ISBN: 978-0763627881; Published March 2005 by Candlewick; Borrowed from the library; Purchased for the library

Clarice Bean spells trouble
ISBN: 978-0763629038; Published May 2006 by Candlewick; Borrowed from the library

Clarice Bean don't look now
ISBN: 978-0763639358; Published August 2008 by Candlewick; Borrowed from the library

Thursday, August 19, 2010

Clarice Bean (series) by Lauren Child

Here I am, still trying to figure out which Clarice Bean books are picture books and which are chapter books...I finally just requested every title in our library system with "Clarice Bean" in the title. I discovered that My Uncle is a Hunkle says Clarice Bean is the original British version of Clarice Bean, Guess Who's Babysitting? (Previously reviewed here)While I normally prefer the original versions of books, for reading aloud the American version is better, since there are various expressions and some culture that will be confusing to small children.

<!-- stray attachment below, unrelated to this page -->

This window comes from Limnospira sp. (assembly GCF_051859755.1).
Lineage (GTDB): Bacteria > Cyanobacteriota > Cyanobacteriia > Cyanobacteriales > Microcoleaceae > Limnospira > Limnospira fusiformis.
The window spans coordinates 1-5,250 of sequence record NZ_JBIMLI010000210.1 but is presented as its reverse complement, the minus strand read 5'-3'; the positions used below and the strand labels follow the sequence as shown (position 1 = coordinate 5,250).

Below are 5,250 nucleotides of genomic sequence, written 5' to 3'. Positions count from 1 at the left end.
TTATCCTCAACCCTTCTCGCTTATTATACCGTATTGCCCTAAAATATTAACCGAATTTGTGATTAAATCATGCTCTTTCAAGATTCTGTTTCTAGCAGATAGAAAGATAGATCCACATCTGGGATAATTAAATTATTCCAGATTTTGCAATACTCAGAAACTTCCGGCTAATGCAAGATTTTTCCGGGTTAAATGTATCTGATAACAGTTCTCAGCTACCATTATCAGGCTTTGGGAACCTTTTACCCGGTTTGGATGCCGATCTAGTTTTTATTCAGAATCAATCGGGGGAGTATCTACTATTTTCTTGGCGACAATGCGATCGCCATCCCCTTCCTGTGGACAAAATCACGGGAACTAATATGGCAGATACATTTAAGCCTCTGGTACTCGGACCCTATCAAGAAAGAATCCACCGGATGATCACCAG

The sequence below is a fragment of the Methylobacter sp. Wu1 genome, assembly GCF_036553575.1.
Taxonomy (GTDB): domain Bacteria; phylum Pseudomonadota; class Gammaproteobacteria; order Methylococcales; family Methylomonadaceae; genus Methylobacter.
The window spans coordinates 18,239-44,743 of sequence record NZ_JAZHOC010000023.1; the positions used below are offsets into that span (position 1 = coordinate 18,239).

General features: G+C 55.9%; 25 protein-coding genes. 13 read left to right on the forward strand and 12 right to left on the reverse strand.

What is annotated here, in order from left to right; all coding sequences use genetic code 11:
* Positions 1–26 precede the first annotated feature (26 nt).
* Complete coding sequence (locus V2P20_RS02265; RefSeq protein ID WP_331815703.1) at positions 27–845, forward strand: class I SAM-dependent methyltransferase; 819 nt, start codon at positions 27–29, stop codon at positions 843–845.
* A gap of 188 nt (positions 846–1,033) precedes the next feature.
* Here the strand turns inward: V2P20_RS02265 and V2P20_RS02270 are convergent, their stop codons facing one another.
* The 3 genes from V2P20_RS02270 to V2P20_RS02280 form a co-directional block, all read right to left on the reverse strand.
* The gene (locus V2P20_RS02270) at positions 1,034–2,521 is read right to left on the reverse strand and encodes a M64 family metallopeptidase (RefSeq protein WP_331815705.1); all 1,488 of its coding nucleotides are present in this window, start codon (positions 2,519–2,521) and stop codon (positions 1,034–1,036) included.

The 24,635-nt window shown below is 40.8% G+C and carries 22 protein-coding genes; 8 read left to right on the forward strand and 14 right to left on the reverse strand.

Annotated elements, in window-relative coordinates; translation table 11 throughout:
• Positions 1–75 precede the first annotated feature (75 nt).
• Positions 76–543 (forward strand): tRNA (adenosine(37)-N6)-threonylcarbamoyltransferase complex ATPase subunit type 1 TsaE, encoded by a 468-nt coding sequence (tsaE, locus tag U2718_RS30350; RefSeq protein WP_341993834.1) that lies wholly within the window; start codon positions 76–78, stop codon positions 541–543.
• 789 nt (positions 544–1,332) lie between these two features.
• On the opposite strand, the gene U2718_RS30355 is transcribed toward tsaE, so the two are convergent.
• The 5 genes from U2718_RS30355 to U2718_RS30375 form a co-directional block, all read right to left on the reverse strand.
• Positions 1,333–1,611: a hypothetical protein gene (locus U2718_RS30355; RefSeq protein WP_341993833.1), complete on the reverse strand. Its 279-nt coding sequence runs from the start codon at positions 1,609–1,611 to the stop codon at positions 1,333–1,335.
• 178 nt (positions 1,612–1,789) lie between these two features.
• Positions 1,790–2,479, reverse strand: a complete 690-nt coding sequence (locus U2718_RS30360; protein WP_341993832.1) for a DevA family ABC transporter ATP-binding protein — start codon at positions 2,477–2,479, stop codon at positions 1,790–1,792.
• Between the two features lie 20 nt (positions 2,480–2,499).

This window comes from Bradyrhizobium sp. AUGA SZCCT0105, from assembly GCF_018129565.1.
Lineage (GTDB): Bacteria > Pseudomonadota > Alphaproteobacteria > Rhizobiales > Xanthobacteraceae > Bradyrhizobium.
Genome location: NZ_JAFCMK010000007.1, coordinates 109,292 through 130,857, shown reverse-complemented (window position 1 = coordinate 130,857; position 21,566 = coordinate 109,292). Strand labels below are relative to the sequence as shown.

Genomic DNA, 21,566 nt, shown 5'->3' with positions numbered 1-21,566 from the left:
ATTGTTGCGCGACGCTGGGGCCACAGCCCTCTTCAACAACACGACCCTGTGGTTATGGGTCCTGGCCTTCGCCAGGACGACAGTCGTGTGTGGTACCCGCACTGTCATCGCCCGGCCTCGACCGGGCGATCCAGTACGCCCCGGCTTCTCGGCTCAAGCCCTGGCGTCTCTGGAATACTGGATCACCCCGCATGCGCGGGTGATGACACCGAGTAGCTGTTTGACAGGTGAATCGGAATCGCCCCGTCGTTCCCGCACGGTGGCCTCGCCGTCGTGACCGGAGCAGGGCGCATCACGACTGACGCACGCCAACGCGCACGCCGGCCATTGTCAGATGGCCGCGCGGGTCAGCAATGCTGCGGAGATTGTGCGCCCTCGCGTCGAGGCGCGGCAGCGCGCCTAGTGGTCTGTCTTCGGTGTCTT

I next discovered the first Clarice Bean picture book, Clarice Bean That's Me, wherein we meet the various characters, all packed into their noisy house. Anyone who's ever lived in a small house with a large family will sympathize with Clarice's desire for some peace and quiet of her own, although parents probably won't be quite as happy with her method of getting it.

The final story I found, What Planet are you from Clarice Bean? finally finds something Clarice's older brother, Kurt, is willing to come out of his room for. It's a rather disorganized mixture of science and environmentalism, wound around saving a neighborhood tree. We never find out why they're cutting it down - is it diseased? In the way of construction? and we never discover if their protest is successful or not.